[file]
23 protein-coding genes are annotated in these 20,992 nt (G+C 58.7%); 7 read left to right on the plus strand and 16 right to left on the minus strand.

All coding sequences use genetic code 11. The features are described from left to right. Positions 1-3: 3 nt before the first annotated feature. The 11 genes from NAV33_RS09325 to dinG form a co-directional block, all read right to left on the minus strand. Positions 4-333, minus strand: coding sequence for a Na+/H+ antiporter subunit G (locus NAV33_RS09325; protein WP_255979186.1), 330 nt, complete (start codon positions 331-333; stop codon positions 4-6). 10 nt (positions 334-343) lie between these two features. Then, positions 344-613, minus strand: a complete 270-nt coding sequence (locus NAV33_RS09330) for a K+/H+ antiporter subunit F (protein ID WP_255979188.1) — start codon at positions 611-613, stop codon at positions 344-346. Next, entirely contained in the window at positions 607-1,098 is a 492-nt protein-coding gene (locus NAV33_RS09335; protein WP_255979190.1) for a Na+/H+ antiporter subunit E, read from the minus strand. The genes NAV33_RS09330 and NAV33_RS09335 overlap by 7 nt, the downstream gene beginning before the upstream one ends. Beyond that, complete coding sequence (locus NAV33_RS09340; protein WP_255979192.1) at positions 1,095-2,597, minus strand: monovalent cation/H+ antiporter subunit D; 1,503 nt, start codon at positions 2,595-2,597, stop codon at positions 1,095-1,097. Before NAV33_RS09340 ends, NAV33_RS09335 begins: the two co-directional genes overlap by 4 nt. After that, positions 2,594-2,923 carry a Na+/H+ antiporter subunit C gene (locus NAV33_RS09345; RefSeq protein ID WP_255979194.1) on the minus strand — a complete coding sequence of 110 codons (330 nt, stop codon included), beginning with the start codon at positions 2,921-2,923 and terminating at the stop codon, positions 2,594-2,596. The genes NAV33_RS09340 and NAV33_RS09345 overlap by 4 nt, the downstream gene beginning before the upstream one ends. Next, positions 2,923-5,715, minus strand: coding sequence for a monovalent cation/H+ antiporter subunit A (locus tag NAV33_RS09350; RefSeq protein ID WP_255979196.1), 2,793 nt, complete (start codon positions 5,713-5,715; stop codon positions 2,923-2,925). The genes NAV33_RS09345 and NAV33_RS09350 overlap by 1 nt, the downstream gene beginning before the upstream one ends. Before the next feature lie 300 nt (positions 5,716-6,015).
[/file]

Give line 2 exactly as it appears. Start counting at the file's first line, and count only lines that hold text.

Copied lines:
All coding sequences use genetic code 11. The features are described from left to right. Positions 1-3: 3 nt before the first annotated feature. The 11 genes from NAV33_RS09325 to dinG form a co-directional block, all read right to left on the minus strand. Positions 4-333, minus strand: coding sequence for a Na+/H+ antiporter subunit G (locus NAV33_RS09325; protein WP_255979186.1), 330 nt, complete (start codon positions 331-333; stop codon positions 4-6). 10 nt (positions 334-343) lie between these two features. Then, positions 344-613, minus strand: a complete 270-nt coding sequence (locus NAV33_RS09330) for a K+/H+ antiporter subunit F (protein ID WP_255979188.1) — start codon at positions 611-613, stop codon at positions 344-346. Next, entirely contained in the window at positions 607-1,098 is a 492-nt protein-coding gene (locus NAV33_RS09335; protein WP_255979190.1) for a Na+/H+ antiporter subunit E, read from the minus strand. The genes NAV33_RS09330 and NAV33_RS09335 overlap by 7 nt, the downstream gene beginning before the upstream one ends. Beyond that, complete coding sequence (locus NAV33_RS09340; protein WP_255979192.1) at positions 1,095-2,597, minus strand: monovalent cation/H+ antiporter subunit D; 1,503 nt, start codon at positions 2,595-2,597, stop codon at positions 1,095-1,097. Before NAV33_RS09340 ends, NAV33_RS09335 begins: the two co-directional genes overlap by 4 nt. After that, positions 2,594-2,923 carry a Na+/H+ antiporter subunit C gene (locus NAV33_RS09345; RefSeq protein ID WP_255979194.1) on the minus strand — a complete coding sequence of 110 codons (330 nt, stop codon included), beginning with the start codon at positions 2,921-2,923 and terminating at the stop codon, positions 2,594-2,596. The genes NAV33_RS09340 and NAV33_RS09345 overlap by 4 nt, the downstream gene beginning before the upstream one ends. Next, positions 2,923-5,715, minus strand: coding sequence for a monovalent cation/H+ antiporter subunit A (locus tag NAV33_RS09350; RefSeq protein ID WP_255979196.1), 2,793 nt, complete (start codon positions 5,713-5,715; stop codon positions 2,923-2,925). The genes NAV33_RS09345 and NAV33_RS09350 overlap by 1 nt, the downstream gene beginning before the upstream one ends. Before the next feature lie 300 nt (positions 5,716-6,015).